I don’t want to be an apologist for men when I say that aside from general criticisms that some men may have of women, there are women that can be abusive towards men too. So much so that there are now support services of men faced with abuse. I remember seeing a documentary recently – I believe it was an extreme case in which a wife was emotionally and physically abusive toward her husband. The situation was so severe that he would cower whenever she came near him. Ultimately the case was reported to the police and following an investigation she ended up going to prison. I doubt if any man would want to encounter such a woman in the woods, or a woman who may ultimately levy false aligations of abuse against him.

The need for conversations

I believe there’s a need for conversation about all of this if we want to happily move forward. That out of fear and concern, women can speak of preferring the company of a bear to a man is hurtful, but speaks to the need for conversations about how men and women relate to each and how we can positively impact on each other for good. Not just in relation to abuse, but more generally – what should our relationship be as we move forward and how can we more effectively live and work together… in harmony.


If I encountered a man in the woods, the question about the bear may be an opening to our conversation. But more pertinently, I’d want to ask him questions about life as a man in the 21st century. How does he believe things have evolved over time for good and for bad. What he believes things are like for women and the challenges that we face as women.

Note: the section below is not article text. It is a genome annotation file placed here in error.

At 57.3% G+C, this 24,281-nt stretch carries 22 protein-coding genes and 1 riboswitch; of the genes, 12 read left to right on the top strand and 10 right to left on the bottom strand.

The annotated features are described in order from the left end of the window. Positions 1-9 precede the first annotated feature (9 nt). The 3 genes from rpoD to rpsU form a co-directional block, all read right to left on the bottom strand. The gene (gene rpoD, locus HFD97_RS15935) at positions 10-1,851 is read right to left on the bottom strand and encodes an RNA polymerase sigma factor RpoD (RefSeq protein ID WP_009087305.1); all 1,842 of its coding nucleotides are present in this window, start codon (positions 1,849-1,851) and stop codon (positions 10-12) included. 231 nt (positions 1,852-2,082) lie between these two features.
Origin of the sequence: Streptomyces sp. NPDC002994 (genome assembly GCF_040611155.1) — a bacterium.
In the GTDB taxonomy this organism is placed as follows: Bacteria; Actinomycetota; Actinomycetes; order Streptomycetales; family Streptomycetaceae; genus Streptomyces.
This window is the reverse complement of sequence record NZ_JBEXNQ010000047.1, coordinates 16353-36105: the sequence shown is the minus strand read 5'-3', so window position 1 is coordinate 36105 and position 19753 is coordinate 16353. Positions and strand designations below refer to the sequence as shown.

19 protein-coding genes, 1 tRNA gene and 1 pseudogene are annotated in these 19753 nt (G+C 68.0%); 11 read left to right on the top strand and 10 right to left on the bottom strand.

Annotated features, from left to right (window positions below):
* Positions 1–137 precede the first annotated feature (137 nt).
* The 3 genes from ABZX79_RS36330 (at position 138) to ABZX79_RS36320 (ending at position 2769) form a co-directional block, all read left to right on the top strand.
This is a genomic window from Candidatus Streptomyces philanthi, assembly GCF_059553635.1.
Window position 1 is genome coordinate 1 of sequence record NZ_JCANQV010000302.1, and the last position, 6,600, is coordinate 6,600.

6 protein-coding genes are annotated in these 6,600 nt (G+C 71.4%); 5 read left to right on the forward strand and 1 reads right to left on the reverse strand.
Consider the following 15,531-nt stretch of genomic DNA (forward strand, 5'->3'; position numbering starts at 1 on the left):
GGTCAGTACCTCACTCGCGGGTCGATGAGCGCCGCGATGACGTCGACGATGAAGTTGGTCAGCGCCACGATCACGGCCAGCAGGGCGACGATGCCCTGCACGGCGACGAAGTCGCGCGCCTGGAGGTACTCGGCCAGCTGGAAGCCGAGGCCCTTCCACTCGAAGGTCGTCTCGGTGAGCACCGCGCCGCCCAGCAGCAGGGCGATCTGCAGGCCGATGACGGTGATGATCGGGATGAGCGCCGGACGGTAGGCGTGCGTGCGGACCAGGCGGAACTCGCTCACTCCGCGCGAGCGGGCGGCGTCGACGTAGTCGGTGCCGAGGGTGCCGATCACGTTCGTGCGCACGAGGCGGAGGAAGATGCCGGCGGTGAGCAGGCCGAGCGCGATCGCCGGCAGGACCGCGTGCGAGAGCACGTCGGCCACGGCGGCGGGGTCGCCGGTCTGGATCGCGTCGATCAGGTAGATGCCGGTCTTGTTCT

Just as he shares he’s insights, I’d want to share insights of my own so that by the time we leave the woods, we would have developed a mutual understanding and awareness of each other as well as others of our genders – for me that would take us towards gender harmony.

I don’t believe we should need to physically go into the woods to have these conversations. I do believe there is, however, the need for safe spaces where we can share experiences, reflect and just talk. First about ourselves and our experiences, and then about ourselves in relation to others. It’s in that, that we become better as individuals and as humanity as a whole, creating what I refer to as a Mosaic World in which everyone is valued for who they are and what they have to offer.

The role of men, and male perspectives

I’ve long pondered the role of men in the modern world. I started thinking about it even more when I interviewed a number of men for my book, Male Perspectives on the Value of Women at Work. While I started with the objective of understanding the challenges that stand in the way of women’s progression at work, I also developed a heightened awareness of how men and women navigate the workplace and the world at large differently, together with the challenges both genders are faced with. Until we really start to talk and listen we will all be limited.